In 2004, Ken Jennings became a household name after setting the record for most consecutive Jeopardy! wins: 75 victories in a row. During that run, his earnings surpassed a whopping $2.5 million. Suffice to say, one can argue that Jennings was defined by his Jeopardy! success.
A lesser-known Jeopardy! champion was Ruth K., who was on the show in 1967. Like Jennings, a couple of her stronger categories were literature and history. Unlike Jennings, however, Ruth’s life wouldn’t be defined by a game show – according to her husband of 67 years, Joe. (Pictures below)
Ruth, 93, has been battling Alzheimer’s disease for eight years, and is a resident at Concordia of Fox Chapel. She doesn’t communicate as well as she once did, but her family still loves telling the story of their matriarch’s success on “America’s Favorite Quiz Show.”
In Jeopardy!’s early years, it was broadcast during the day, and Ruth – then an English teacher in Fort Lee, NJ – was a natural. She was so good, in fact, that her kids would tease that they were going to call the show and volunteer her to be on. So one day during Christmas break, she decided to take the offensive and go audition (the show was then taped in New York City, about 40 minutes from Fort Lee).
Looking back, Joe said he remembers the moment he knew they were going to choose her.
“Back then, they wanted to see the potential-contestants personality, so when a question was asked, they would all have to answer, even if they didn’t buzz in first,” he said. “The category had something to do with bread, and the question was something along the lines of, ‘This has two cups.’ The correct answer was something like, ‘What is the amount of flour in a loaf of bread.’ Ruth’s answer was, ‘What is a bra?’”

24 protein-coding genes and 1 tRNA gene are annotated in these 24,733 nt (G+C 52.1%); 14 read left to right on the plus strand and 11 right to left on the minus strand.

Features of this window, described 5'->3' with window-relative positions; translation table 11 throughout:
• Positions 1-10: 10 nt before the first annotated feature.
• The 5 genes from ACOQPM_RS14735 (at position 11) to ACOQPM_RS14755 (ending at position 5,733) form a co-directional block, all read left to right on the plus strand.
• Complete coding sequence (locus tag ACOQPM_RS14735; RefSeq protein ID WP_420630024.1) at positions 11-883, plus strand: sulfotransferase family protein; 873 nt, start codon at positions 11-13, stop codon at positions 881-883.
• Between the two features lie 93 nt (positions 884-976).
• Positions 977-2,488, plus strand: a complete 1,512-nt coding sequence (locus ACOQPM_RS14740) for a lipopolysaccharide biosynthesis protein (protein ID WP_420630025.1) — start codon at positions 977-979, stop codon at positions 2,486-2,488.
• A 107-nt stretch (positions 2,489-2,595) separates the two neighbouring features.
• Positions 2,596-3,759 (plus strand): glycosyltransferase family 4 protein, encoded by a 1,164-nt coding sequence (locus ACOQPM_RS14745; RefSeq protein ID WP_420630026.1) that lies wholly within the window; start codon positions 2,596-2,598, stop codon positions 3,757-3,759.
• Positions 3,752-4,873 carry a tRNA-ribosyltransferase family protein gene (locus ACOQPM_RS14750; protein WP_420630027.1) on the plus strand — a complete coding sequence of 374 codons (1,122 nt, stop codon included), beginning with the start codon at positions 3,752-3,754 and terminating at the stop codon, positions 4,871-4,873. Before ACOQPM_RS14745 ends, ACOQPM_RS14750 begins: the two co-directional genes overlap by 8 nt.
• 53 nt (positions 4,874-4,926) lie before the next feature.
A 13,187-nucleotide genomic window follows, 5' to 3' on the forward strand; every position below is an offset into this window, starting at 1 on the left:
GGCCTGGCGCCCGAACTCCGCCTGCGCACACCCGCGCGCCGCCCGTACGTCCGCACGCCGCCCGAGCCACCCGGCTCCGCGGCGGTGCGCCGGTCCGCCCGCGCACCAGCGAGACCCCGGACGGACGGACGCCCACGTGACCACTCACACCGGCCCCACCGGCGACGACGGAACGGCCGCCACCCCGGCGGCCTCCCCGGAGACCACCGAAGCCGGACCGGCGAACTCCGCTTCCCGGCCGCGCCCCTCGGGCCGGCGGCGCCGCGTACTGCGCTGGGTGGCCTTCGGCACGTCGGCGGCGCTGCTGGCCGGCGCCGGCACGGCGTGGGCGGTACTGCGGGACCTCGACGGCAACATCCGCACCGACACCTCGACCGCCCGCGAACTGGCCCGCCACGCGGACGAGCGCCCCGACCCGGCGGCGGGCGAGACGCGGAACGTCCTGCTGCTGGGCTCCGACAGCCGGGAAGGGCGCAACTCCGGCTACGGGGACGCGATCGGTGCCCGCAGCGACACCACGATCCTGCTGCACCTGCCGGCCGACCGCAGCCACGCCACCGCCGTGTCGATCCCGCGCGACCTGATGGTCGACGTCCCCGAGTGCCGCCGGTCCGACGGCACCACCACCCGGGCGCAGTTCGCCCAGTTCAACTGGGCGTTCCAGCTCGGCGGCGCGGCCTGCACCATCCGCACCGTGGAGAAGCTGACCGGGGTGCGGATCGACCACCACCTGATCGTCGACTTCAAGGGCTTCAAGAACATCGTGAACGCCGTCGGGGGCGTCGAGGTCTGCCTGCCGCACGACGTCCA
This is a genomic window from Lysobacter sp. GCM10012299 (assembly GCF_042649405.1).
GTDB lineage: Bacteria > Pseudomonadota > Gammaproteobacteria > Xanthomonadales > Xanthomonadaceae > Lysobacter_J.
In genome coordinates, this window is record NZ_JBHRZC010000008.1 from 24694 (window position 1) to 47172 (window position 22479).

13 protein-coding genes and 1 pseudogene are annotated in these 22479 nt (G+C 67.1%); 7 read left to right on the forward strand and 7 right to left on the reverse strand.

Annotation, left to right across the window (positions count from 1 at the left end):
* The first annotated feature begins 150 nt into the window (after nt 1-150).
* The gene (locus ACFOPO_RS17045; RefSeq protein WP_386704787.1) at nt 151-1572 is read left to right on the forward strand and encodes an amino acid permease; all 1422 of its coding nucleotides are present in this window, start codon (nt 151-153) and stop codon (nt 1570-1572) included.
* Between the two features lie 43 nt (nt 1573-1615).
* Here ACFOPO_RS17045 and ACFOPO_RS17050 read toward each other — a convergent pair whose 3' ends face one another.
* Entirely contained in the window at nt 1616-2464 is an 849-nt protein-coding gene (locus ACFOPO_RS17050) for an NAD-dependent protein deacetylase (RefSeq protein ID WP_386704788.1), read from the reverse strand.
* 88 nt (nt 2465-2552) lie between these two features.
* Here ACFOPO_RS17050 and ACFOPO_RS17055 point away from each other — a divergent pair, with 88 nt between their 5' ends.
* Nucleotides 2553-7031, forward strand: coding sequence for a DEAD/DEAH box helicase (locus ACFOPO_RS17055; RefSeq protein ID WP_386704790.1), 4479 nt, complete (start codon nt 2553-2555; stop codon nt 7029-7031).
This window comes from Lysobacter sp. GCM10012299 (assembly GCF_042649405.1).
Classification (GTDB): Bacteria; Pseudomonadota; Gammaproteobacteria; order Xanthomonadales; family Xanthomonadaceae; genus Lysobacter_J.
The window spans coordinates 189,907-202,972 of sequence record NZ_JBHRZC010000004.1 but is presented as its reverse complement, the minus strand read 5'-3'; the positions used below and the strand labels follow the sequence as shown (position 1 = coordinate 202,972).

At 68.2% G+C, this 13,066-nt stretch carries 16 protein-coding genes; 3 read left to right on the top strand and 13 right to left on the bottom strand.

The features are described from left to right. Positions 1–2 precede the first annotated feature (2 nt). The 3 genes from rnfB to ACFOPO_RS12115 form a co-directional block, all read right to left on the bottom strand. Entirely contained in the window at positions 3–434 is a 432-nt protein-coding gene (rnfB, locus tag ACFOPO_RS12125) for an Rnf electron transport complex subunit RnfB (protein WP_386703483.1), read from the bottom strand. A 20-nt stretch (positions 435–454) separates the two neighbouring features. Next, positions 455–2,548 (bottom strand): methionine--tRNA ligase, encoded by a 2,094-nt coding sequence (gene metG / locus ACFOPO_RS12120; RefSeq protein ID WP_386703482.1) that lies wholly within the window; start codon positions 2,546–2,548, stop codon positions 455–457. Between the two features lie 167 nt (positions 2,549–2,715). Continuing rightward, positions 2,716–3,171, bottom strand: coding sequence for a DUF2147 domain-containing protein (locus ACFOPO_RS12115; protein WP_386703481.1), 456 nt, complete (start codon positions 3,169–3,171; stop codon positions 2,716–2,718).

Wouldn’t you know: a week and a half later, the producers called and told her she was chosen for the show. She packed her Sunday best, headed back to the city and said a quick prayer that she would do well…
She ended up being a four-day champion.
“That fifth show, she was in great shape until she ran into a sports category,” Joe said with a laugh. “That category ruined her!”
Ruth didn’t let her 15 minutes of fame deter her from pursuing her true passions: teaching, volunteering with neglected children, and being the best mother and wife she could be.
Ruth and Joe moved to Pittsburgh after their retirement, wanting to spend some more time with their grandchildren. Years later, Ruth started showing some signs of cognitive decline – dwelling on negative events in the news, having trouble holding conversations, etc. Eventually, she started falling regularly, and Joe, despite his best efforts, became unable to give her the level of care she needed.
While it was difficult at the time, the family decided she should be in a dedicated Memory Care facility. A friend of their son’s recommended Concordia of Fox Chapel and Ruth moved in December 2013.
“The people there, they are just super caregivers,” Joe said. “Everything about that environment is in place to help her thrive. We know we made the right choice.”
As a dedicated memory care facility, Concordia of Fox Chapel has the resources, staff and expertise to care for individuals with a memory-impairing illness. For more information or to schedule a visit to Concordia of Fox Chapel, please call the Facility Director at 412-767-5808.
Individuals with dementia, Alzheimer’s disease and other memory-impairing ailments often require specialized care. While all of the Concordia Personal Care facilities are equipped to care for individuals with those issues, our dedicated memory care facilities truly give residents the opportunity to thrive. Visit the Memory Care section of our website to learn more, or you can always message us through our Contact form.
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